Advice on Writing a College Essay

Eric Hsieh, Editor-In-Chief

I sit hunched over my desk and stare at a blank Google doc. The blinking cursor and desolate white screen taunt me as I try in vain to come up with some ideas for my personal statement. Luckily, after days and days of constant deliberation, I finally knew what I was going to write about, an essay about the influence of my culture on my biggest passion: soccer.

The personal statement is 650 word essay with the purpose of showing the college admissions committee who you are as a person. People are more than just numbers. Test scores and GPA are important, but they don’t reveal much about who you are as a person. So, the personal statement is your chance to stand out and share your unique perspective of the world.

Although writing this may seem like a daunting challenge, at Delbarton, there are a multitude of resources to help guide you. By far one of the most important is Mr. Currie, an English teacher who teaches AP Literature to seniors and is the appointed teacher to help with any kind of writing for college. I was fortunate to be able to interview Mr. Currie during this “crunch” period, and he shared some very helpful advice that I summarized in five main points.

(1) Pick the right topic

You should think deeply and reflect on your own life experiences. You also shouldn’t be afraid to write about things that have been challenging and have taken you outside of your comfort zone. Most importantly, be genuine.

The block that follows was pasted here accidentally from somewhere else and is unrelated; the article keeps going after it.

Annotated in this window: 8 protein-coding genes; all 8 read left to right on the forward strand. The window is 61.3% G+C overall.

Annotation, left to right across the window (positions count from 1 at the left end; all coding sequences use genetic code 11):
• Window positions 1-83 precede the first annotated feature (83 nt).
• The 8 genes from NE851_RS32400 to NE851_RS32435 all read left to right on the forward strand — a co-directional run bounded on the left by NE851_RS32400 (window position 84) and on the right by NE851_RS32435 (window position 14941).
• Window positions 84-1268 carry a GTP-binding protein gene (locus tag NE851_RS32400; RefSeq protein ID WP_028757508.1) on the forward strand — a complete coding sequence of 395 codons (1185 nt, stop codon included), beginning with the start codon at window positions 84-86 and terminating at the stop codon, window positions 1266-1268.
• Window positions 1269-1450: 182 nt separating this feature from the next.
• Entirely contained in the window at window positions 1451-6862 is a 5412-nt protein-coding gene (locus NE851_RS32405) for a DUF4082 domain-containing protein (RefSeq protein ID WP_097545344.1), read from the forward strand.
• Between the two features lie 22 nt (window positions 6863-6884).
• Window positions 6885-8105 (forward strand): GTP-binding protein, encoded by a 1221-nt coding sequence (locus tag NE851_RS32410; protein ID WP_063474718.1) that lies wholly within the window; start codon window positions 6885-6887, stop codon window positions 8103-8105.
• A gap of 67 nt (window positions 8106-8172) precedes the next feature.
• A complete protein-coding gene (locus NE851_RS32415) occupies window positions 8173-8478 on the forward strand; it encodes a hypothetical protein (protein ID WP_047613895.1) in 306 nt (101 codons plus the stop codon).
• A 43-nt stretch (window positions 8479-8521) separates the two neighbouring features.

(2) Use the right style

Unlike history or English papers, you should be more personal in this essay. This includes first and second person, contractions, and switching between the past and present.

(3) Have a good structure

Think of this essay as a story. A good structure many students use is starting off in the present tense, switching back into the past, and then bookending the narrative with the present again.

(4) Share your essay with other people (but not too many)

Oftentimes, we do not catch our own mistakes, whether they be grammatical or thematic. You should have two to three people read the essay, not including the college guidance counselors. However, if too many people read the essay, then there might be confusion and contradicting advice.

(5) Start early

In our conversation, Mr. Currie stressed this the most. The earlier you can start the better. You should not wait until September of your senior year to begin writing, but rather, take a few minutes every day of the summer break to chip away at it.

Now seems the most apt time than ever for me to write this article. Almost the entire senior class is on edge, eagerly awaiting early decision and/or early action decisions to come back mid-December. While it is certainly good to get into a top college, it’s not the end all be all. No one can control the future, but we can ready ourselves for success.